TBeff - TUBERCULOSIS PLEURAL EFFUSION MANAGEMENT...

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TUBERCULOSIS PLEURAL EFFUSION - MANAGEMENT Introduction : ETB – 15-20% Pleural effusion – 20% in non HIV Under reporting because of AFB negative in fluid In HIV patients: EPTB – 20% PTB + EPTB – 50% Pleural Effusion – 20% It is more common in young populations. Now tendency to affect aged patients. ( IndianJMedical Res )
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PATHOGENESIS Typically 4-7 months following initial infection with TB. Rupture of small subpleural focus Delayed hypersensitivity reaction Possibility the intense inflammation obstructs the lymphatic pores in the parietal pleura which causes accumulation of protein in pleural cavity.
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CLINICAL MANIFESTATION Most commonly manifests as an acute illness Cough 70% , usually non productive Chest pain 75% Usually unilateral Bil – Occurs in 10%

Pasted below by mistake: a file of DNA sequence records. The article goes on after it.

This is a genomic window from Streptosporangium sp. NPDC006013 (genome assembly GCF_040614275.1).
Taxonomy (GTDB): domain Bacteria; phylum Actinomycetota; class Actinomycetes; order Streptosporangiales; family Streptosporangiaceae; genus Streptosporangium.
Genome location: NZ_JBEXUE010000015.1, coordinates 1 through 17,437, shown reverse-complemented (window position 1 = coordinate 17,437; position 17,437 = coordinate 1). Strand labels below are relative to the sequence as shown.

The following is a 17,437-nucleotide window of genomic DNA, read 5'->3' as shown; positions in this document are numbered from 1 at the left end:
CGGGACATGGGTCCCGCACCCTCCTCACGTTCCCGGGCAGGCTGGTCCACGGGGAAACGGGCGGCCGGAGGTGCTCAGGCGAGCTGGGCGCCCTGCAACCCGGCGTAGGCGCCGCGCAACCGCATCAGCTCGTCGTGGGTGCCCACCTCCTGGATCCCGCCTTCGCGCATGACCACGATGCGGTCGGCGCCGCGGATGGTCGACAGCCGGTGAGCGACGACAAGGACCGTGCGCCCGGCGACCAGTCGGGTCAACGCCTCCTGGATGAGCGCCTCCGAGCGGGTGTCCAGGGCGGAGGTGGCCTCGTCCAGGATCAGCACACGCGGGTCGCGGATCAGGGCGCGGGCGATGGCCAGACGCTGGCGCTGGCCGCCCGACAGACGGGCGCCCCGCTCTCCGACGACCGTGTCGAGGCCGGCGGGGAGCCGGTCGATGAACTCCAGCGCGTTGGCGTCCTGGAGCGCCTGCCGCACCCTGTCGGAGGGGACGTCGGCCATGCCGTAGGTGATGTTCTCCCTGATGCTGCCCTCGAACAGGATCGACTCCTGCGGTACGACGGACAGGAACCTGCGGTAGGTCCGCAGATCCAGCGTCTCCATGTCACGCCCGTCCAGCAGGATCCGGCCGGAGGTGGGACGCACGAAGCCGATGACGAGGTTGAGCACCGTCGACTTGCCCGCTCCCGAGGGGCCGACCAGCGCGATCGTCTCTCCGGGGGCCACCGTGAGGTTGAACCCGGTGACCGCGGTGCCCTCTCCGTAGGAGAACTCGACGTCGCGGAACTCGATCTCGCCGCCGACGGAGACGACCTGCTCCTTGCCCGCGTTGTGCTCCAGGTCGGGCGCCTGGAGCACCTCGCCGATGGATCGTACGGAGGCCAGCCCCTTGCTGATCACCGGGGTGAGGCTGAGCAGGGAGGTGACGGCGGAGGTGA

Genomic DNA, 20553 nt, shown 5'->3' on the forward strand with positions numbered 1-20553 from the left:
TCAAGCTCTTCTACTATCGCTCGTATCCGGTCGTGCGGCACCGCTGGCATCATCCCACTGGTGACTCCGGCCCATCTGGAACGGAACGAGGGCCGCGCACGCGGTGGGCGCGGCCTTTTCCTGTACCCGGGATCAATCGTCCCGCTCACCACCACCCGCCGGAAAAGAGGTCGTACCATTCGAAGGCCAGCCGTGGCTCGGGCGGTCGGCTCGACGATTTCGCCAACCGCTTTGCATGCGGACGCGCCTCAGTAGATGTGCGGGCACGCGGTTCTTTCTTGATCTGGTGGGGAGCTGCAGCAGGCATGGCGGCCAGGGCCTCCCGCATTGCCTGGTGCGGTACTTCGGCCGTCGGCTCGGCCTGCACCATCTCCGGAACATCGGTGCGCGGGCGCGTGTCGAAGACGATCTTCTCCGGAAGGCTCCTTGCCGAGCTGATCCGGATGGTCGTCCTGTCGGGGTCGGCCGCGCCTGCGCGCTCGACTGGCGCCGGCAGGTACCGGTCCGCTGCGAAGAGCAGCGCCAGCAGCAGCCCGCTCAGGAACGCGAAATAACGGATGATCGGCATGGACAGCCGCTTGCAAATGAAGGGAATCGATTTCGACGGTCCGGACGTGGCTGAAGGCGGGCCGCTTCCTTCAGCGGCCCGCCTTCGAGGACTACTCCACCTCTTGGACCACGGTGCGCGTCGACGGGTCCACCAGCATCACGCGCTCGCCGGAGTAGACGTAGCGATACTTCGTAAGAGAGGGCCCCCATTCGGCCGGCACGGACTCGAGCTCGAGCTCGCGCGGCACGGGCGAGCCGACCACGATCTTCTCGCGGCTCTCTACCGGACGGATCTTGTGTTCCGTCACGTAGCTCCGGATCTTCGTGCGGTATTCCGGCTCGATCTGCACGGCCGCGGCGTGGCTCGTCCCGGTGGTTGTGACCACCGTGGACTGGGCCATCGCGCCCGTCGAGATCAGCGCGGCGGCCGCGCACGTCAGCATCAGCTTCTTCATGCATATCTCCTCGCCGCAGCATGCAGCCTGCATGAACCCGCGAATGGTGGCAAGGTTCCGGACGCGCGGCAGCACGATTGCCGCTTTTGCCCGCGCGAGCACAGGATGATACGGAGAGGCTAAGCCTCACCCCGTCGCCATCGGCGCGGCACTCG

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NATURAL HISTORY OF UNTREATED EFFUSION 90% usually subside spontaneously Effusion usually resolve and all other symptoms disappear within 2-4 months Follow up over time – 40-60% develop tuberculosis Size of original effusion and the presence or absence of small radiologic residual pleural disease do not correlate with subsequent tuberculosis Residual pleural thickening common sequelae ~ 50%.
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DIAGNOSIS Diagnosis depends on the demonstration of tubercle bacilli – In sputum Pleural fluid Pleural biopsy specimen Granuloma in pleura The diagnosis can also be established with reasonable certaintly by ADA
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TUBERCULIN TEST Positive in 60-75% patients, many of negative patients will become tuberculin positive in 6-8 week Negative tuberculin HIV patients & malnutrition There may sequestration of PPD reactive lymphocytes in the pleural space.
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